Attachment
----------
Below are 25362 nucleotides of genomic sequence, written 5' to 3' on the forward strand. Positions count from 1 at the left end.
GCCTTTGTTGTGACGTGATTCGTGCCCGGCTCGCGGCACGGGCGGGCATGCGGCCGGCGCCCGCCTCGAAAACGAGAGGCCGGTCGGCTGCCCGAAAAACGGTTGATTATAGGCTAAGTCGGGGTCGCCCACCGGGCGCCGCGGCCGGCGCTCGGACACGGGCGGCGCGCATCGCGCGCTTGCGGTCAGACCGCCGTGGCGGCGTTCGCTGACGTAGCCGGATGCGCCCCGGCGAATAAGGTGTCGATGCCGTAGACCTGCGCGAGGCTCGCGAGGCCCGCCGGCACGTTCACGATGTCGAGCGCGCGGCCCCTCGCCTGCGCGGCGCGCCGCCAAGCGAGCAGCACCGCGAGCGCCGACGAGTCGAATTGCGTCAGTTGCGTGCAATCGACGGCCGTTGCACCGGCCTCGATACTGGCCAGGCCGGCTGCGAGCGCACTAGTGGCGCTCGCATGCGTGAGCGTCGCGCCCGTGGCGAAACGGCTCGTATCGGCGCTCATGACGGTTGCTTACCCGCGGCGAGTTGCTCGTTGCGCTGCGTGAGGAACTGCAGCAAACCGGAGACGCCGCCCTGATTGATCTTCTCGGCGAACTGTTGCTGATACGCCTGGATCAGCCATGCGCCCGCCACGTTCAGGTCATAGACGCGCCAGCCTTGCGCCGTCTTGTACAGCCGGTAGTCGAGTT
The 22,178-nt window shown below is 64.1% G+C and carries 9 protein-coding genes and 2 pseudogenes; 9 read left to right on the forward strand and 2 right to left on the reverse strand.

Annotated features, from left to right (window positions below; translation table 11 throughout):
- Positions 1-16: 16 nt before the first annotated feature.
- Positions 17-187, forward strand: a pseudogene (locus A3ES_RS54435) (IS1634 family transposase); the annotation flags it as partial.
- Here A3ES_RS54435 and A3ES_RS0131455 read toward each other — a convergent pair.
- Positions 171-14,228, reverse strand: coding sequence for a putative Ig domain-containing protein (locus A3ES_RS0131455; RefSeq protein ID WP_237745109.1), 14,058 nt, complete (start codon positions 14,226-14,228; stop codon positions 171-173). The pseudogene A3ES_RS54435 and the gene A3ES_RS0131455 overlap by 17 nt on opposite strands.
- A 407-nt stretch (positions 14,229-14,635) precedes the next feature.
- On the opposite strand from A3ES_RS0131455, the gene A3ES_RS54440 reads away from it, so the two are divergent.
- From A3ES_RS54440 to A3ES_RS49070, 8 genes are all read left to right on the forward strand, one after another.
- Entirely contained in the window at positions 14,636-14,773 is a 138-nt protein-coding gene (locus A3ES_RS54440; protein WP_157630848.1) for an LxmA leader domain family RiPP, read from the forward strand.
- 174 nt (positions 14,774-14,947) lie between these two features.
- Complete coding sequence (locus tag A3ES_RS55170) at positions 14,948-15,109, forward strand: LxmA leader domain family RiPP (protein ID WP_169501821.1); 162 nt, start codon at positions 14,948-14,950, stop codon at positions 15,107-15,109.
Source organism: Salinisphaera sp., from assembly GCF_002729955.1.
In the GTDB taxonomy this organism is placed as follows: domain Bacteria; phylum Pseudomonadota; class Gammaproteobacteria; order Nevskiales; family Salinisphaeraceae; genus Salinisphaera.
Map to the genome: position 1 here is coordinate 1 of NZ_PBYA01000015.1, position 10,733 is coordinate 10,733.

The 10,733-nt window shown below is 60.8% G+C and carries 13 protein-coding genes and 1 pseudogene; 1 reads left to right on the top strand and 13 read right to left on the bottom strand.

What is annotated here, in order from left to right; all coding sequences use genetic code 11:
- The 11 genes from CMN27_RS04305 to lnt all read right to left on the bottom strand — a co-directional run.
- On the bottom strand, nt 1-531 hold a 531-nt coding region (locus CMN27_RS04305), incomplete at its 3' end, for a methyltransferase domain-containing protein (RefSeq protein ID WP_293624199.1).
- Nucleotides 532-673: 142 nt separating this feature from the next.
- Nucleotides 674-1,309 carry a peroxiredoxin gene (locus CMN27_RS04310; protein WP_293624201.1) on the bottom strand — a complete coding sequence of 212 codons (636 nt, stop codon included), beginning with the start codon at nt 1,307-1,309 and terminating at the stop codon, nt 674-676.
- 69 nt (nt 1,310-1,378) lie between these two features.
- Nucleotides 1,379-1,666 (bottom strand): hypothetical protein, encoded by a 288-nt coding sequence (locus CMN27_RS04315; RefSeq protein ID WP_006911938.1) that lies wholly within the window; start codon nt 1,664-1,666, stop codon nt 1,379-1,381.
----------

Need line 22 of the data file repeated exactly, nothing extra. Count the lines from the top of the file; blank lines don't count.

- Nucleotides 532-673: 142 nt separating this feature from the next.